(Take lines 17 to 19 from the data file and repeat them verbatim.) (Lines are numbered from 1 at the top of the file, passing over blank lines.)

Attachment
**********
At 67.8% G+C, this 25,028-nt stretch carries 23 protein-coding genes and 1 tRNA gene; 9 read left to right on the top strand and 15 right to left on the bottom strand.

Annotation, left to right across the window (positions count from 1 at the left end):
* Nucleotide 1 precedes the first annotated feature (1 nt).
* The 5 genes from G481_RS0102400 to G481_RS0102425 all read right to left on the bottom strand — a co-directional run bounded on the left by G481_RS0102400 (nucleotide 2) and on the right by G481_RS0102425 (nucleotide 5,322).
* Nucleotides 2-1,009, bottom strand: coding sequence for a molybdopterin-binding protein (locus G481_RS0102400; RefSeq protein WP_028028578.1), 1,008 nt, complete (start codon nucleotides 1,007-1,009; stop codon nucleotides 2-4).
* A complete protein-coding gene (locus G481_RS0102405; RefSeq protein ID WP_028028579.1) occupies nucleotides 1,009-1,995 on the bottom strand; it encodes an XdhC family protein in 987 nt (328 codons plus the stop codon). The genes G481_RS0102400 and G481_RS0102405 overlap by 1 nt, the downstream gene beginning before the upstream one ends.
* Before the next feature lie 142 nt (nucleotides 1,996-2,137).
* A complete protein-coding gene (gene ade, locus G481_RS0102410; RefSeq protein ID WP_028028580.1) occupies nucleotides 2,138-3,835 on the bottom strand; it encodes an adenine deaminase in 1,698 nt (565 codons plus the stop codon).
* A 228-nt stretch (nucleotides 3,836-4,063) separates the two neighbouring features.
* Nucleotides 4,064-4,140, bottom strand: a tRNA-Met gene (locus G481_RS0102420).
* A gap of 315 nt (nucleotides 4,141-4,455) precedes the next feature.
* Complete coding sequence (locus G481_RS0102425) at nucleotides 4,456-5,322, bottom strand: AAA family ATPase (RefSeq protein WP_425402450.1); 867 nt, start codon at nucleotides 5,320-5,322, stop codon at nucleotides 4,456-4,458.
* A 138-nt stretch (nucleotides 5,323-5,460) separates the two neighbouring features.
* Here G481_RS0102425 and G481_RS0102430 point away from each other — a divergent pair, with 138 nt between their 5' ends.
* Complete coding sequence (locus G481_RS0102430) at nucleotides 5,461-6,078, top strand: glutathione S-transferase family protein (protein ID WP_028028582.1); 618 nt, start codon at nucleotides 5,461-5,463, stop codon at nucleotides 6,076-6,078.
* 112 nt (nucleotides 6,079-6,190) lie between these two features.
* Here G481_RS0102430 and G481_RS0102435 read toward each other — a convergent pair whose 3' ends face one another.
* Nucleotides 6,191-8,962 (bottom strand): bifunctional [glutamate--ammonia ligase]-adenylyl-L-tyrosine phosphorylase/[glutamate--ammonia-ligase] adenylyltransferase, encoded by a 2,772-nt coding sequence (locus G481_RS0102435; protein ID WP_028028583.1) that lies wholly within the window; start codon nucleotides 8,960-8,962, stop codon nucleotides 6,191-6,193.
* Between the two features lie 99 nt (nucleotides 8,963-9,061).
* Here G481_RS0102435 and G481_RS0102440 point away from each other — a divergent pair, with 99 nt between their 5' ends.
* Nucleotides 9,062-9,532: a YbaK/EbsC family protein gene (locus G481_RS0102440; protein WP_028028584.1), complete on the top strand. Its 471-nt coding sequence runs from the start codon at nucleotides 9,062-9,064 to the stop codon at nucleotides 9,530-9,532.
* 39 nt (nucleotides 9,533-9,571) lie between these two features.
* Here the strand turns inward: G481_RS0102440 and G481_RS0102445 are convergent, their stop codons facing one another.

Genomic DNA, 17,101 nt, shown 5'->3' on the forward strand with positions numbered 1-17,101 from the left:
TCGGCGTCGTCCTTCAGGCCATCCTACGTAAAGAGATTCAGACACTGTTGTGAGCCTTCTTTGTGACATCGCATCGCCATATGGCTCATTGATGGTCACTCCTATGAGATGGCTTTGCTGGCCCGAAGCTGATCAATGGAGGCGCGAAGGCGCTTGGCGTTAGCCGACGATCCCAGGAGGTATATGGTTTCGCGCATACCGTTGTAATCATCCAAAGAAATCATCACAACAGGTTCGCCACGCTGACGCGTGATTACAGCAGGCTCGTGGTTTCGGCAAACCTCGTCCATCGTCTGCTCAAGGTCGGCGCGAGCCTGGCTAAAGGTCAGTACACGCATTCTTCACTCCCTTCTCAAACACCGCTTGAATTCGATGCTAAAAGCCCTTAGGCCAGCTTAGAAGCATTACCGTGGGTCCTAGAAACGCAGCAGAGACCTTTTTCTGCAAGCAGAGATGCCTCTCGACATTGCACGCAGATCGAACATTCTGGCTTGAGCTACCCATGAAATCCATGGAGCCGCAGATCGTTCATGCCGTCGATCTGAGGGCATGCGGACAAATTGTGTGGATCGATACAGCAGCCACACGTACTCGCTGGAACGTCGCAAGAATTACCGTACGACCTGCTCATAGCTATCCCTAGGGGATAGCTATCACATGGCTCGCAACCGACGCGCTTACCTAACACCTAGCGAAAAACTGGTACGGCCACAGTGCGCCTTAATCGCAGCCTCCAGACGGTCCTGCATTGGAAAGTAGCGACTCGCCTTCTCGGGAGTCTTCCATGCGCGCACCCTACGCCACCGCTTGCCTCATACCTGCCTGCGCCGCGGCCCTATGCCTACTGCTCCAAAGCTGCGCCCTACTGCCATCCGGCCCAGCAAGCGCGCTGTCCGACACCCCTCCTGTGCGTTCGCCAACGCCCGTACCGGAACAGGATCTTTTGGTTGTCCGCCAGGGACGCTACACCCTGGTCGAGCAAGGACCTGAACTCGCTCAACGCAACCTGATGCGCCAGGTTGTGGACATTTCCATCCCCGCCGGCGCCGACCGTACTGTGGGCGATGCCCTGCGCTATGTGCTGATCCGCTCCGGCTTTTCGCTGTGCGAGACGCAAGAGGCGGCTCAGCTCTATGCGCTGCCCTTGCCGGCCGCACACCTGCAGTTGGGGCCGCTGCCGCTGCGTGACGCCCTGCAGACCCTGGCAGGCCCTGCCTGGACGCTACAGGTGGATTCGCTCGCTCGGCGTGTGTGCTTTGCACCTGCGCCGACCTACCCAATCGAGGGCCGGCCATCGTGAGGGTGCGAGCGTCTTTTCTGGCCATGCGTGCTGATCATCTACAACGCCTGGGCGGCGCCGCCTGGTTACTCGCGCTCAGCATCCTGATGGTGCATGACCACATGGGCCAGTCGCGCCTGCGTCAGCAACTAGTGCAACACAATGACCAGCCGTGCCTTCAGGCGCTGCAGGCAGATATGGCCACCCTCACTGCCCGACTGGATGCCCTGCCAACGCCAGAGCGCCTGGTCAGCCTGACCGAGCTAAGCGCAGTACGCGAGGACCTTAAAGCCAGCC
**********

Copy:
* Here G481_RS0102430 and G481_RS0102435 read toward each other — a convergent pair whose 3' ends face one another.
* Nucleotides 6,191-8,962 (bottom strand): bifunctional [glutamate--ammonia ligase]-adenylyl-L-tyrosine phosphorylase/[glutamate--ammonia-ligase] adenylyltransferase, encoded by a 2,772-nt coding sequence (locus G481_RS0102435; protein ID WP_028028583.1) that lies wholly within the window; start codon nucleotides 8,960-8,962, stop codon nucleotides 6,191-6,193.
* Between the two features lie 99 nt (nucleotides 8,963-9,061).